Tips for hiring a cleaning service during the pandemic

MILWAUKEE -- Cleaning companies may find themselves following a different method of deep cleaning when going into homes, home offices, and businesses during the COVID-19 pandemic.

The Centers for Disease Control and Prevention issued recommendations on how to clean and disinfect multiple surface areas to help prevent the spread of the virus. Several states and provinces may be considering opening businesses or relaxing strict stay-at-home mandates as well. This may mean employers are finding ways to keep a clean environment for their employees if/when they come back to the office. When thinking about hiring a cleaning business or individual cleaning person, consider the following tips.

1. Research the company. Ask friends, family members, and neighbors to recommend a reputable cleaning business or individual.  It's a good practice to interview at least three companies to get an estimate before selecting one to hire.  Check out the businesses through to read reviews or complaints on them. Beware of businesses with poor reviews and multiple complaints, more importantly, see how they address them.

2. Interview candidates. Interview multiple candidates to determine if you would prefer to hire a large cleaning business or an individual cleaning person. Request to meet with someone from the cleaning business, as well as with the person who will actually clean your home or office. During the interview process, determine if you would be comfortable with them since they will be in your home or office. Ask what type of cleaning products are used, especially if there are family or employees that may be sensitive to harsh chemicals.

3. Check credentials. Any individual or business that is considered for hire should be bonded and insured. This will protect your company and family in the event something is broken, stolen, or if someone gets injured on the job. Whether you hire an individual or a business, request that the employees working in your home have a background check done, or you may want to complete one on them yourself for peace of mind.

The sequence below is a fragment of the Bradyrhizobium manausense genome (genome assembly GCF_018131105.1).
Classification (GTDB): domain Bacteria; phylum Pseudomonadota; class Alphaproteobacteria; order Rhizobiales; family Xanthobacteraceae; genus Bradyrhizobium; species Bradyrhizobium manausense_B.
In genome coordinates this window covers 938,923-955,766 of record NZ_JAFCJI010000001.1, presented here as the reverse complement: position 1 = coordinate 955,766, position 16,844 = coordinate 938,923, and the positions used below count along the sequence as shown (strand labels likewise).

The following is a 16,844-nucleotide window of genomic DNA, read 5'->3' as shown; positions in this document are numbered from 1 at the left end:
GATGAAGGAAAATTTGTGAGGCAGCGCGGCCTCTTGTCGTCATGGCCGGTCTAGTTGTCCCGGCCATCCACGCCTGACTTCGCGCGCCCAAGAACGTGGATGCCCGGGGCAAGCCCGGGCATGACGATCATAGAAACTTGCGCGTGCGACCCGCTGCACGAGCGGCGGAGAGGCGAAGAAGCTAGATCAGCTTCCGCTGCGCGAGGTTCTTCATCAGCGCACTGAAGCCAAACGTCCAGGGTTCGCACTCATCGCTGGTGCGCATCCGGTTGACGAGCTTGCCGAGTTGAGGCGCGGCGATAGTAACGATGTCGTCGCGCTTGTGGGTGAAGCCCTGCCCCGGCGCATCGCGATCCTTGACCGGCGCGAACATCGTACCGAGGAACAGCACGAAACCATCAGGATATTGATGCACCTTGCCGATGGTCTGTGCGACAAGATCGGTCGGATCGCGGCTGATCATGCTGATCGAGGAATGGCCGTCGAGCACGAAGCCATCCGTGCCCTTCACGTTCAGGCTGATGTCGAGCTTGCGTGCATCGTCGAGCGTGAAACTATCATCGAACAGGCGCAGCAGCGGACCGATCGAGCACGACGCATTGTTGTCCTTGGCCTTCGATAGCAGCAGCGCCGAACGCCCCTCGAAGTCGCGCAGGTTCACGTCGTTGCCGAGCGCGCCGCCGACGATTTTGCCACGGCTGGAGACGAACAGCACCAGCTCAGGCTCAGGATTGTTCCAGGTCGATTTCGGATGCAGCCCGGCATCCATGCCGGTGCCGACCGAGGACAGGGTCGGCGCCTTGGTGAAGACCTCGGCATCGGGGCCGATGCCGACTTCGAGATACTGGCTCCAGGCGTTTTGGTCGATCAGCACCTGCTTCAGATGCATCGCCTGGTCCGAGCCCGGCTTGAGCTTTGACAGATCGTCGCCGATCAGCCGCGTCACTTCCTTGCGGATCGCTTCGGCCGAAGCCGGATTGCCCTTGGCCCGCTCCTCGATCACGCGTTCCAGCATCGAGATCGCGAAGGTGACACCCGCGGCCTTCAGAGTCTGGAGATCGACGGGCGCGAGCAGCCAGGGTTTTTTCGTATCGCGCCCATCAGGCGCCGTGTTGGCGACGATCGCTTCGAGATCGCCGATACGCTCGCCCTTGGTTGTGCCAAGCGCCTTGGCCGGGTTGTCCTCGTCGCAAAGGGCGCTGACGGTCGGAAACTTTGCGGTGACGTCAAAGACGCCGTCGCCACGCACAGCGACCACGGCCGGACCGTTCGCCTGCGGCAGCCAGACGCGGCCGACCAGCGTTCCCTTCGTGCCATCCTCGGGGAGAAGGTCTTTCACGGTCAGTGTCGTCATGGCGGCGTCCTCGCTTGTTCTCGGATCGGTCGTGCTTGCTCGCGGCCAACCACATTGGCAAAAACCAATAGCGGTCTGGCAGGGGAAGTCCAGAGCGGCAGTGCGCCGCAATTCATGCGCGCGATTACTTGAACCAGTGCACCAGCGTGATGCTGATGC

4. Request references. Before making an offer, ask that the business or individual provide a list of references you may contact. When speaking with the references, look for a business or individual that has repeat satisfied customers. Ask the references about the services they use and if the business met expectations.

5. Discuss cost. Determine the length of time the cleaning service is necessary. Find out exactly what is included in their services and make sure it encompasses everything you wish to have cleaned. If you want something specific, communicate that up front so the cleaning company is prepared to accommodate your request. The representative should walk through your home or office before providing an estimate. Ask if the cleaning business provides their own cleaning supplies, if not the cost of the services should be less expensive. Keep in mind the least expensive cleaning services may not be giving you the best deal for your money.

6. Get everything in writing. When making a final decision, review the written agreement that spells out clearly what the cleaners will do and the timeframe in which it will be completed.

7. Prepare for the services.  Before the cleaning service arrives, secure all personal items such as jewelry, documents with private information on it, and other valuables. Make arrangements for pets so it's less stressful for them and for the cleaning crew.

"Licensed, bonded and insured" are important when having any type of work done in a home or office. Verify each one. In Wisconsin, there is no agency that “licenses” cleaning services. Bonds and Insurance are separate issues.  Depending on where the business is located, they may need to be registered with their local municipality.

A bond is a form of insurance that protects you from any dishonest or criminal acts by the people who will come into your home to clean it.

Insurance protects you if the cleaning people cause an accident, such as forgetting to shut off a faucet or losing a key.

Get a copy of the company's bond and obtain the name of its insurance agent, then call to verify that the cleaning service's bond and policies are in effect. Note the dollar values and coverage limits. Is the dollar value on the bond or policy high enough to cover your house? Also check to see that the company has its own workers compensation insurance policy. If they do not, and a maid or cleaner is injured while working in your home, they could sue you and your homeowner’s insurance policy.

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